The Texas Tribune reports that Algebra II is no longer a hard requirement for the high school graduation in the State of Texas. The State Board of Education, after a rather controversial session, voted 14-1 (with all but one Democrat supporting the measure) to eliminate the moderately advanced math course from those required for graduation.
Fear over the elimination of Algebra II was a prevalent fear among many (including this blog) last spring, when the Legislature debated a significantly comprehensive education-reform bill. In June, when Governor Perry signed the bill, I explained that five different “tracks” would be created for high school graduation. These would each include a requirement for a fourth year of math, but the Legislature declined to note what level of match would specifically be required.
Accordingly, the State Board of Education stepped in to clear up the confusion. In many of the graduation tracks, the Algebra II requirement was dropped. Last I checked, when remedial options such as dropping Algebra II are invoked, one surrenders her or his ability to qualify for either the “Top 10%/8% rule” or the “CAP program” for admission into a Texas university. Additionally, students graduating with the remedial diplomas would do much worse in college admissions.
As I currently understand the law, students do not necessarily opt into the college preparatory graduation track. This means, especially for student for less involved families, many may find themselves in an inadvertently harder position to apply and be accepted to college.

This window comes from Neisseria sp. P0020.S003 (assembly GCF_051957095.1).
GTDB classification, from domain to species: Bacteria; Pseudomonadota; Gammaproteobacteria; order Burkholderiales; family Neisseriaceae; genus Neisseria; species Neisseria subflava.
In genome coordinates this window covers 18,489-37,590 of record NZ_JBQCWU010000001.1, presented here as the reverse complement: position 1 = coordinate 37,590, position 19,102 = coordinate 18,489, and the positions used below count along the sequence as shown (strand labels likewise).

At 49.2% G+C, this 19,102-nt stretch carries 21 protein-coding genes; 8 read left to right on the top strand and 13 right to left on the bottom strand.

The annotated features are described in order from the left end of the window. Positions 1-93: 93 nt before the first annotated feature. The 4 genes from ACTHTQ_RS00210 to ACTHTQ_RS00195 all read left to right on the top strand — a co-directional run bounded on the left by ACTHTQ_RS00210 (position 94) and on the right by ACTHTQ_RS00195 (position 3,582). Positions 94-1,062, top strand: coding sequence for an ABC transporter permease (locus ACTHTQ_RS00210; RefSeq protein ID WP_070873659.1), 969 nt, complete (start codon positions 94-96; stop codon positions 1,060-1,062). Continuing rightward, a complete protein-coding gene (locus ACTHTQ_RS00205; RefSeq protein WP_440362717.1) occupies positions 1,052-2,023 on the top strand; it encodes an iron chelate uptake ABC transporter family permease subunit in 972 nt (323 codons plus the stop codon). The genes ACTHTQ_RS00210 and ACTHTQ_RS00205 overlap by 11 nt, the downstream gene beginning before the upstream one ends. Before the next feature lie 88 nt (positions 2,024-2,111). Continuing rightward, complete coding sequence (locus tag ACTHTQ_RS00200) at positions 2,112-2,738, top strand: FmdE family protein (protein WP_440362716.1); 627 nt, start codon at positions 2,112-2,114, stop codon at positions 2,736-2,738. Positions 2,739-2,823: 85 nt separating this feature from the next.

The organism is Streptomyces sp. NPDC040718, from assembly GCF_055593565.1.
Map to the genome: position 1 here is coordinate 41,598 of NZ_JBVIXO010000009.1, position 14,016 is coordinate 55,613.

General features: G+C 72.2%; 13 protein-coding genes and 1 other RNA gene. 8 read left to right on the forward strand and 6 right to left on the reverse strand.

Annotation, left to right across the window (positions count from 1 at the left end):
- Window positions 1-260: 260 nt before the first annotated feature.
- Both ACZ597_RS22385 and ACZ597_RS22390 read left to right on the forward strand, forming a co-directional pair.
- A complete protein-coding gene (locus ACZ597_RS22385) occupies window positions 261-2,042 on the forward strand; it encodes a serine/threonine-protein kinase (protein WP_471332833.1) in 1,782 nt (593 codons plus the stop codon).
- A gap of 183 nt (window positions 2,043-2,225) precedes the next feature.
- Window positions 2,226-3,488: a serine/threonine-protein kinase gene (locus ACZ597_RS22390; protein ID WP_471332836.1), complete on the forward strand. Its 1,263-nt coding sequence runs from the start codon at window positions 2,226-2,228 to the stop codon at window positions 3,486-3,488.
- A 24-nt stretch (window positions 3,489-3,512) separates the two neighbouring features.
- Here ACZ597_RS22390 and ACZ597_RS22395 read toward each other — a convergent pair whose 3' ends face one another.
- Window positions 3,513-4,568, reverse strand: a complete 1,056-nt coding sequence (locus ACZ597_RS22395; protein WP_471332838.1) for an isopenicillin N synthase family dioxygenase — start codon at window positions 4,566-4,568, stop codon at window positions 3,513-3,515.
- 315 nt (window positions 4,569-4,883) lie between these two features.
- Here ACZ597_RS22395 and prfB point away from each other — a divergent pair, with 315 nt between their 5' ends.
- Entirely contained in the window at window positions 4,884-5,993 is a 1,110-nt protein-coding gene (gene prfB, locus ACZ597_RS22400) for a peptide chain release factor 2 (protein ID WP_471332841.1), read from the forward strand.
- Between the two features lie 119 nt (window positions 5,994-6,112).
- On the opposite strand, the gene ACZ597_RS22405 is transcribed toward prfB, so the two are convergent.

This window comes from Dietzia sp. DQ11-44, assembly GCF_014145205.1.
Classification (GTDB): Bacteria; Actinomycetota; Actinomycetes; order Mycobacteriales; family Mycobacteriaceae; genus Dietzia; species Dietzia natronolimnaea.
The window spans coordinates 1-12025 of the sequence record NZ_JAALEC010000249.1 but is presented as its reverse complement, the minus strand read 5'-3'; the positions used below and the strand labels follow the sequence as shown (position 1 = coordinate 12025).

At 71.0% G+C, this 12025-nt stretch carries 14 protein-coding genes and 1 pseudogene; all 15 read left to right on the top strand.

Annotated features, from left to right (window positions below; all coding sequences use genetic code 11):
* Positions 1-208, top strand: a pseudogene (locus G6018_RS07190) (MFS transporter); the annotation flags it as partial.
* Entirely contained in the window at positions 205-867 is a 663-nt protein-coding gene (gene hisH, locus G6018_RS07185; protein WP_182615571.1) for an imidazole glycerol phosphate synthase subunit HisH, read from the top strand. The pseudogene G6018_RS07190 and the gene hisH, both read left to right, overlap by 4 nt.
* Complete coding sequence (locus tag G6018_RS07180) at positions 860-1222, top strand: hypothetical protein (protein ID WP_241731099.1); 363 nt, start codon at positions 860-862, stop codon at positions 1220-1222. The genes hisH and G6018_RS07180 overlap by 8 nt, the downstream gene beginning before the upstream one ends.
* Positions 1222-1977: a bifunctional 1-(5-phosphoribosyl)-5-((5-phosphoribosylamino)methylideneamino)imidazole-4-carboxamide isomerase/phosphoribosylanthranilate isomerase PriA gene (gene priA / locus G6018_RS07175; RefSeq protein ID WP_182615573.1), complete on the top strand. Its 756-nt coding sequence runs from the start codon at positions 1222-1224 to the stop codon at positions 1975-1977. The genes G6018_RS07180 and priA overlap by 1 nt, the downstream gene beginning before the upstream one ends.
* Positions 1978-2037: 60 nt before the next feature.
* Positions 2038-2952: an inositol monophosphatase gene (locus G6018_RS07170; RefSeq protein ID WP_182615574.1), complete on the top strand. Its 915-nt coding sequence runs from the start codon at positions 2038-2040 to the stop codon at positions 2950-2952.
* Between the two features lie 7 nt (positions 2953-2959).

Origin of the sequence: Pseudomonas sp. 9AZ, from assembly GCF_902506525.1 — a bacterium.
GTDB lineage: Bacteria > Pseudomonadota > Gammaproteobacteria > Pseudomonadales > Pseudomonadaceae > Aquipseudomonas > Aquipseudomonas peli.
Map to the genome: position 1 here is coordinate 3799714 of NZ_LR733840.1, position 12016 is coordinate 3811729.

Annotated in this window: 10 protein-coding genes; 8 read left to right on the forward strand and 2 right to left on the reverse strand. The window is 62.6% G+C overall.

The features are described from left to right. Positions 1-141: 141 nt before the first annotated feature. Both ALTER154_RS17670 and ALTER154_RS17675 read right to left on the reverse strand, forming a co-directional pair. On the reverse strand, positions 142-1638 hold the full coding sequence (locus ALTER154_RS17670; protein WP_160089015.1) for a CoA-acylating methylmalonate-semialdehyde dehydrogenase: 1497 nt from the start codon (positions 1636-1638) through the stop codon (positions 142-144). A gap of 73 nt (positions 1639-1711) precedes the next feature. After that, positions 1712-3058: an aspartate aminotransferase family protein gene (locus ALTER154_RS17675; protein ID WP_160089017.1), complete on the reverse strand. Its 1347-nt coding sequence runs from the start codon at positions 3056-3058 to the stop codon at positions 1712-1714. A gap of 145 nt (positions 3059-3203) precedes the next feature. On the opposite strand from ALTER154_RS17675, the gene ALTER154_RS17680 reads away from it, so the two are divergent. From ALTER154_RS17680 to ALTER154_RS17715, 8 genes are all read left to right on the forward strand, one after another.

While it is true many of these changes are ostensibly aimed at catering to those seeking more vocational –rather than collegiate– training, Algebra II is a somewhat basic skill that arguably should be required for even those not going onto college. I took the course in the 10th grade, and my brother did in the 9th grade.
On previous occasions I have instead suggested that the State focus on advancement, instead of simply quantity. Under the current system, four years of math are still required. As this was the case in my High School, I was forced to take Pre-Calculus and Trigonometry against my wishes, and I can say with an absolute certainty that the courses have not, nor will they, help me in any way whatsoever. Additionally, the transition between Algebraic math to Calculus also eliminates most applications of logic. While courses such as Algebra II help to build logic, Calculus simply uses the logic for increased and specialized application. This makes it pretty useless if you will not use the application (e.g., a typical “math” job).
The board was re-examine this issue tomorrow, as well as once again in January. What do YOU think about this development?